In the 18th century, a honest man would have two suits, a white shirt, and a few fake collars made by a local tailor. Women's closets were more filled. In postwar times, the industrial production of consumption goods along the ready-to-wear revolution changed our habits and considerably shortened the time spent by our clothes in our closets. It's the beginning of the consumer society, clothes rapidly go out-of-style and are immediately discarded. Abbé Pierre and his companions will find in our bins what they need to dress the poorest, and will sell the remaining clothes through dedicated distribution networks.

    Profit corporations will professionalize this phenomenon by offering to brands to get rid of their stocks without affecting their distribution networks or their image. These discount stores exist in many professions where the stocks' value quickly declines because of the everchanging fashion trends and technology obsolescence, as it is the case for example in the telephony sector.

    In the 80's, creators and brands build their strategy around creation which has to be preserved like a work of art, and around a price which has to be guaranteed to the customers. In this perspective, the hype minimalist designer Yohji Yamamoto burnt in the presence of a Court bailiff unsold pieces from his collections. This episode did not last for long though.

    Faced with repeting crises, discount stores and their parallel distribution networks will become a major requirement for leading and minor brands which will have to find how to  dispose of their unsold stocks. Jacques-Antoine Granjon will have the idea to sell them far from France, on a continent which was then unknown to brands, the Internet. He founded the website Following the concept stores example, he will at the beginning of the 2.0 years, put for online sale all kinds of rather elitists consumption goods, and organize on his website one shot event sales with leading brands products available at a discounted price which can go up to seventy percent.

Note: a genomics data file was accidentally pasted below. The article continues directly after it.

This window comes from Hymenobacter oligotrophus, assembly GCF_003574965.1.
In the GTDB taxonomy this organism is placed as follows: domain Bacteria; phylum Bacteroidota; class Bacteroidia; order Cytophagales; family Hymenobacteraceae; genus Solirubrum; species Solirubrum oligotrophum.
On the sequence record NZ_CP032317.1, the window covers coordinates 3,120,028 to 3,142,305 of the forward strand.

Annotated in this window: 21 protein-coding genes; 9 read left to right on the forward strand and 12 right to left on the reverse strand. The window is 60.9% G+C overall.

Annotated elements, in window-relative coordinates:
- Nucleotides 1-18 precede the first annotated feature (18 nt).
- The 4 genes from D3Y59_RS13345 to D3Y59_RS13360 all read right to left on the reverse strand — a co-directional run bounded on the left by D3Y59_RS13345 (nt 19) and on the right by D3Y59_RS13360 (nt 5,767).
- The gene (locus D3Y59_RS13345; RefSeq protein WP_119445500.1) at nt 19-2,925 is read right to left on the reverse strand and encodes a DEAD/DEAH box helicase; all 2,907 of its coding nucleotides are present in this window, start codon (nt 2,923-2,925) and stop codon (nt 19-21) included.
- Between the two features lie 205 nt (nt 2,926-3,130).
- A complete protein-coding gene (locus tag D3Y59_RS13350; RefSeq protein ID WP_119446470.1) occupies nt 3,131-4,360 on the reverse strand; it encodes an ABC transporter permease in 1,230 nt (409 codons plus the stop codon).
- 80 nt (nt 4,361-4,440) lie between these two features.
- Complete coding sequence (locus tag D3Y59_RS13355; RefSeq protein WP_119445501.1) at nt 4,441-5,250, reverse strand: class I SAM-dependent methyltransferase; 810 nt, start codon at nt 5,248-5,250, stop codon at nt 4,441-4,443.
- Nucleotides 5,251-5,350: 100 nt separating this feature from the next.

The Luxury firms' sales forces were first wary of this new media and kept on turning a blind eye to discount stores, because of their low range perception. It is only a few years later that they will get involved in e-commerce.

    Just like concept stores, Jacques-Antoine adresses a community of customers selected through a sponsorship system, which did not keep millions of them who live in rich European countries and in the USA from following the website.

    His success led brands to rethink their online distribution model of their current collections but also to manufacture collections intented specifically to private sales.

    Such private sales existed in real life for twenty years, but they would take place only twice a year, at seasons' ends. They were reserved to journalists and a handful of happy few who could buy commercial and press samples in brands' showrooms or warehouses.